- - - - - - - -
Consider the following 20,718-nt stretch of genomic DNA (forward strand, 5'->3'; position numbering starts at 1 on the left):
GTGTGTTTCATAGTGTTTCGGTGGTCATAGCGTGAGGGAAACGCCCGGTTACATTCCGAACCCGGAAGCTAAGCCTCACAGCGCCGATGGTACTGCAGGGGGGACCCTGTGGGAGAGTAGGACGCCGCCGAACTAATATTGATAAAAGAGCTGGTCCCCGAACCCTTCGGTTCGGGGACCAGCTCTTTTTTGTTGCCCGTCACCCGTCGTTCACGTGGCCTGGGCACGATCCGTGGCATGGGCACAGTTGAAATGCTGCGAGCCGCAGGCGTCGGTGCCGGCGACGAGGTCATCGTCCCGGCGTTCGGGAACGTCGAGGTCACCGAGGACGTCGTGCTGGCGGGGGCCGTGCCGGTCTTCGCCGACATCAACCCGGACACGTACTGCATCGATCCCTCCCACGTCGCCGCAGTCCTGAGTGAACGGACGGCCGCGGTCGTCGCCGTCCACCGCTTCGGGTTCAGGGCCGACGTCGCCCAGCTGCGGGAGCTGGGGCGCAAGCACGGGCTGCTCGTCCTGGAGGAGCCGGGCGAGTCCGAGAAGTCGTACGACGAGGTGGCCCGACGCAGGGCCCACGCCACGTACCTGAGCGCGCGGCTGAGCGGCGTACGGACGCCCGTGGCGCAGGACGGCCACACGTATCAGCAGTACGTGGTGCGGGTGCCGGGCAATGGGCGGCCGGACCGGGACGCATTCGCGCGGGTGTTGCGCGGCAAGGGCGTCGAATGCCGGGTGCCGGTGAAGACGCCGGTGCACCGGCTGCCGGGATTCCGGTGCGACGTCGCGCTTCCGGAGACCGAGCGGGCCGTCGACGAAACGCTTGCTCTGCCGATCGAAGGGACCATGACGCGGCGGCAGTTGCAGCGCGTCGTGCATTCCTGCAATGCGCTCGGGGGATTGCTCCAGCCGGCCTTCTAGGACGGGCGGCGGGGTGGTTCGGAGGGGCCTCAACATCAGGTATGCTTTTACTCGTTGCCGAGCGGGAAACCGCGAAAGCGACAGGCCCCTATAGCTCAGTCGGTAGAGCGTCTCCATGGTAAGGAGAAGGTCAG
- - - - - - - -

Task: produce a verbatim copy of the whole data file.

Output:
Consider the following 20,718-nt stretch of genomic DNA (forward strand, 5'->3'; position numbering starts at 1 on the left):
GTGTGTTTCATAGTGTTTCGGTGGTCATAGCGTGAGGGAAACGCCCGGTTACATTCCGAACCCGGAAGCTAAGCCTCACAGCGCCGATGGTACTGCAGGGGGGACCCTGTGGGAGAGTAGGACGCCGCCGAACTAATATTGATAAAAGAGCTGGTCCCCGAACCCTTCGGTTCGGGGACCAGCTCTTTTTTGTTGCCCGTCACCCGTCGTTCACGTGGCCTGGGCACGATCCGTGGCATGGGCACAGTTGAAATGCTGCGAGCCGCAGGCGTCGGTGCCGGCGACGAGGTCATCGTCCCGGCGTTCGGGAACGTCGAGGTCACCGAGGACGTCGTGCTGGCGGGGGCCGTGCCGGTCTTCGCCGACATCAACCCGGACACGTACTGCATCGATCCCTCCCACGTCGCCGCAGTCCTGAGTGAACGGACGGCCGCGGTCGTCGCCGTCCACCGCTTCGGGTTCAGGGCCGACGTCGCCCAGCTGCGGGAGCTGGGGCGCAAGCACGGGCTGCTCGTCCTGGAGGAGCCGGGCGAGTCCGAGAAGTCGTACGACGAGGTGGCCCGACGCAGGGCCCACGCCACGTACCTGAGCGCGCGGCTGAGCGGCGTACGGACGCCCGTGGCGCAGGACGGCCACACGTATCAGCAGTACGTGGTGCGGGTGCCGGGCAATGGGCGGCCGGACCGGGACGCATTCGCGCGGGTGTTGCGCGGCAAGGGCGTCGAATGCCGGGTGCCGGTGAAGACGCCGGTGCACCGGCTGCCGGGATTCCGGTGCGACGTCGCGCTTCCGGAGACCGAGCGGGCCGTCGACGAAACGCTTGCTCTGCCGATCGAAGGGACCATGACGCGGCGGCAGTTGCAGCGCGTCGTGCATTCCTGCAATGCGCTCGGGGGATTGCTCCAGCCGGCCTTCTAGGACGGGCGGCGGGGTGGTTCGGAGGGGCCTCAACATCAGGTATGCTTTTACTCGTTGCCGAGCGGGAAACCGCGAAAGCGACAGGCCCCTATAGCTCAGTCGGTAGAGCGTCTCCATGGTAAGGAGAAGGTCAG